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I was on Editor’s Roundtable Friday talking about home prices and the sluggish economy among other things. One of the callers we talked to was a man who had purchased a home right about at the peak of prices for local houses. He said he did it as part of a frenzy, an unbearable pressure to get in on the market before it was too late.
Now he’s making his payments but not in the best of shape.
What created that feeling that you just had to buy? What was it that led so many people to feel like they were missing out on this supposed chance of a lifetime? It was ever-present. Between 2002 and 2006 San Diegans were teeming with angst to purchase properties. There were a lot of factors, no doubt.
Watching friends make more money on their homes than they did with their jobs was certainly one.
Watching friends in the industry make more money than they ever had was certainly another.
But a big factor was the memes — the simple statements by people speaking authoritatively that became facts in the public consciousness. They were the platitudes of reality. And you could supposedly count on them.
You might have heard a few: Home prices here will never go down because there’s a shortage of homes. Buying a home is always a good decision. If you can buy, you should.
That last one should have lost a little of its meaning when it became clear that everyone could buy a home for virtually however much they wanted.
As the housing boom started to peter out, two years ago, in 2006, many were still pushing the greatness of purchasing a home — whether you listened to your Realtor, who was undoubtedly stocked with factoids sent down from the National Association of Realtors about why buying a house was still a good idea, or read most of the papers, where the same NAR economists were quoted with authoritative and comforting validation of a decision to buy. Then there were government officials like the county assessor, who pulled statistics from everywhere he could to provide Realtors with memes about why the climate was clearly favorable to homebuyers.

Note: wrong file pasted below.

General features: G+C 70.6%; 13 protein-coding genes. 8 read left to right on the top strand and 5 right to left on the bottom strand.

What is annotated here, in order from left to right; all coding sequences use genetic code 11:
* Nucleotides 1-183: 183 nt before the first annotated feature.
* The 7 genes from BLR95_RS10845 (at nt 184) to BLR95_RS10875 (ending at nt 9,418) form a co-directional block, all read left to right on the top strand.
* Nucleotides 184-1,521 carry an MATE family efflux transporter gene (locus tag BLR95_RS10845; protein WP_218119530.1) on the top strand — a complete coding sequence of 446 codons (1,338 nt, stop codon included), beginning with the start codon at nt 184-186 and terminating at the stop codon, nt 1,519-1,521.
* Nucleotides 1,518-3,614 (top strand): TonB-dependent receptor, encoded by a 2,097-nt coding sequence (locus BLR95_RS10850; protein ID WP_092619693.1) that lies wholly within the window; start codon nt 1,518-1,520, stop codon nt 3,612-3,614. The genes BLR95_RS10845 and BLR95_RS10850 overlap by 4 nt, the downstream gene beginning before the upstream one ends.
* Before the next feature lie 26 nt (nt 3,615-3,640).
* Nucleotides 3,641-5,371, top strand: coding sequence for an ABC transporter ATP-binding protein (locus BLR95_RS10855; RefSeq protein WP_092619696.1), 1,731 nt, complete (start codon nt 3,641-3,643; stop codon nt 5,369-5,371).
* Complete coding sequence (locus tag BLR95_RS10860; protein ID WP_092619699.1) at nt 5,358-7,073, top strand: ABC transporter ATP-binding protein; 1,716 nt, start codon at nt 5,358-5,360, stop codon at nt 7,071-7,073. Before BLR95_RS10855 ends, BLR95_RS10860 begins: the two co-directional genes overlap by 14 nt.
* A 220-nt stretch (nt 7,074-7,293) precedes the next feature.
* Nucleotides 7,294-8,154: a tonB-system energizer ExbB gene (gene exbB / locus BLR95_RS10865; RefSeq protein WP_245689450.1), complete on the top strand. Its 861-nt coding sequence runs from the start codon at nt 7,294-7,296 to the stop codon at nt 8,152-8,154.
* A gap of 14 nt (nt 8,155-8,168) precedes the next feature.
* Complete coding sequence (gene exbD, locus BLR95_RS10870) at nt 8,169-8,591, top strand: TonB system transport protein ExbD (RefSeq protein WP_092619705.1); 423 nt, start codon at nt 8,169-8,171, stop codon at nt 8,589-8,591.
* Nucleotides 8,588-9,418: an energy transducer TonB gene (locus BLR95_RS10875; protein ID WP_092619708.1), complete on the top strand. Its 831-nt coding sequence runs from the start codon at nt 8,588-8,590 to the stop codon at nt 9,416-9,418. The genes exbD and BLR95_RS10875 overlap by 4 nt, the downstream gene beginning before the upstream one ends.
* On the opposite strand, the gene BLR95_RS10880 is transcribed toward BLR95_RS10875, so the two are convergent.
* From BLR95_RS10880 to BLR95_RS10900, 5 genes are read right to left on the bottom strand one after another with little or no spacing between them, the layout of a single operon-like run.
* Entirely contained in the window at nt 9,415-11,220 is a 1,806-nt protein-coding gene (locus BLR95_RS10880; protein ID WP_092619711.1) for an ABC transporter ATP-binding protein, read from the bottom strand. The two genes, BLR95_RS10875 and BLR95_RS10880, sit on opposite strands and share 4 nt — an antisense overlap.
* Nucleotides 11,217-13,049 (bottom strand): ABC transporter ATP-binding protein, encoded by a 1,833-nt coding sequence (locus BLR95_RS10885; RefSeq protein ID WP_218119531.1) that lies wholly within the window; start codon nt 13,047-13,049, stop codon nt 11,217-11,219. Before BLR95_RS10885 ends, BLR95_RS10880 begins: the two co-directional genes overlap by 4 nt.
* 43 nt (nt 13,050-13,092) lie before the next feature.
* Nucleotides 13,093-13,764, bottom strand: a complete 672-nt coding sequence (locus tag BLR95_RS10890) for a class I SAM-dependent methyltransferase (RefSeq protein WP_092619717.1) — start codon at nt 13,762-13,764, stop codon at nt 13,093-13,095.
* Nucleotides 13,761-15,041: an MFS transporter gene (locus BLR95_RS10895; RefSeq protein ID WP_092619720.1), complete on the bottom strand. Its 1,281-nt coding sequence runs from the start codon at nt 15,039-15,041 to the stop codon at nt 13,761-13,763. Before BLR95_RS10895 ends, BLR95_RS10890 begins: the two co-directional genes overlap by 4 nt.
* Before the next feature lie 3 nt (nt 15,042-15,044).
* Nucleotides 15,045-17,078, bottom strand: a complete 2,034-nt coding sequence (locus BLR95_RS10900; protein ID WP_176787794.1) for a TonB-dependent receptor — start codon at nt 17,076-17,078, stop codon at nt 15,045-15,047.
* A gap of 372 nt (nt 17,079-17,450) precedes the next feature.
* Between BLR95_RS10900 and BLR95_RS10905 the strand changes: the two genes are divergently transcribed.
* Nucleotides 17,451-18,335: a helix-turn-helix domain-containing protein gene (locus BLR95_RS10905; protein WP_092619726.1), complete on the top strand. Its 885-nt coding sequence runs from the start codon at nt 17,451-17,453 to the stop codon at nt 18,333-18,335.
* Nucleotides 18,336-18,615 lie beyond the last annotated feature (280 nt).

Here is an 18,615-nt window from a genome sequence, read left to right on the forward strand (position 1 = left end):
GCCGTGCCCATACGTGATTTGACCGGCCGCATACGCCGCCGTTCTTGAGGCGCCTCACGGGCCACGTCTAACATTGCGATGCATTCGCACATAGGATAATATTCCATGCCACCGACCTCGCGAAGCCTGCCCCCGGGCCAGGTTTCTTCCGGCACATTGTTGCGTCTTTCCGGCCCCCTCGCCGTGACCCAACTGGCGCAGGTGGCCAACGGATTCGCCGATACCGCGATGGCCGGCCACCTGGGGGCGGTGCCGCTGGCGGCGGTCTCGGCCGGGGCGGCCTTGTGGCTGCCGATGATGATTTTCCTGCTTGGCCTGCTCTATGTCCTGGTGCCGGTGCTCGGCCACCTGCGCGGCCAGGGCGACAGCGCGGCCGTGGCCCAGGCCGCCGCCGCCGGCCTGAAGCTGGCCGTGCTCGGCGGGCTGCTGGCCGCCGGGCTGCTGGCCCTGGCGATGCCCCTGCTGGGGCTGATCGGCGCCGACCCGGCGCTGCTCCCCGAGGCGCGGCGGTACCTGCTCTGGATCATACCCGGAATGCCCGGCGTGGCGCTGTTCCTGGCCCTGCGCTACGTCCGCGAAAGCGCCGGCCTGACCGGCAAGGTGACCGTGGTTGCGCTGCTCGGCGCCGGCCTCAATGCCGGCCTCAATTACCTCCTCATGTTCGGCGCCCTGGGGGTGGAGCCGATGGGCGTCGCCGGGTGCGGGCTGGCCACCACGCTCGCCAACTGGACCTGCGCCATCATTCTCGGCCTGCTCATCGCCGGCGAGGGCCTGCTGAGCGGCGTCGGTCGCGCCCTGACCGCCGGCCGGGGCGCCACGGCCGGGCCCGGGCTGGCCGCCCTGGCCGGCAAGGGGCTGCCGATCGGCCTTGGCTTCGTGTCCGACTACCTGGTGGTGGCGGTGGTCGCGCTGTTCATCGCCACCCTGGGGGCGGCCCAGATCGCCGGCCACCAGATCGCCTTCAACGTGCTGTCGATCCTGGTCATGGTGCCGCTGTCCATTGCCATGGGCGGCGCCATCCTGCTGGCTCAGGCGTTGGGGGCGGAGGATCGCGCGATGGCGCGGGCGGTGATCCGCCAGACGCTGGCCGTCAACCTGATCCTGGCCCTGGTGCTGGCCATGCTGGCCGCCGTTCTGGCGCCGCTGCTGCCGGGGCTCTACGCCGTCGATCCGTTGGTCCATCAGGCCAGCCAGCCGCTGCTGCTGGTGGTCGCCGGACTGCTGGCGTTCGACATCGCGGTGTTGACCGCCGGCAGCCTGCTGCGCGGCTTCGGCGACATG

And, also in media. You could turn on even sober discussions like Editor’s Roundtable, and find some of the effort to sustain the frenzy. There was an Editor’s Roundtable, in fact, two years ago that featured my colleague, Andrew Donohue, Bob Kittle, the editorial page editor of the Union-Tribune and Carl Larsen, that paper’s real estate editor.
The host that week, Dwane Brown, asked what a person should do if they’re thinking of buying a home. Remember this was April 2006. Looking back, it’s pretty clear the bubble was bursting. But then, there was still uncertainty for some. It was the point when the evidence was pretty clear that things were changing but some heavy persuading could close a sale.
Each of the editors had a chance to answer the question: What would you advise someone to do who is trying to decide about buying a home?
Larsen went with real estate fundamentals, a safe choice:
Larsen: Being familiar with the comps, trying to make an offer that’s ah…being pre-approved for a loan would be a way of going. Knowing what the price is and keeping abreast of the prices because they are rapidly changing and they are easily checked on the internet now then come in with a valid offer with a professional real estate agent.
Donohue went with an informed opinion based the evidence that was coming out every day that this market was in for a change:
Donohue: I certainly wouldn’t buy. I would sort of wait it out. I think there’s still resounding questions on whether or not we have hit sort of that soft landing that everybody’s sort of hoping for and watching or whether there is a bubble.
And Kittle, well, Kittle went with what he knew:
Kittle: The sooner you buy the better. Real estate in San Diego is a tremendous asset and the longer you wait, Andrew, the more it’s going to cost you. That’s just the way it is here.
Yes, Andrew, that’s just the way it is here.
The truth is, like the homeowner who called the show Friday, if you bought in 2006 and can still make the payments on your mortgage, you can make it through just fine. That doesn’t mean it is a tremendous asset. But throngs of people who were buying in 2006 shouldn’t have been. They could neither afford the agreements they were signing, nor were they aware of the risks they were taking should their home decline in value.
People like Kittle told them, authoritatively, not to worry. That, in fact, the more they waited, the more it was going to cost them.
And the best thing to avoid costs, of course, is to take on massive debt. Right?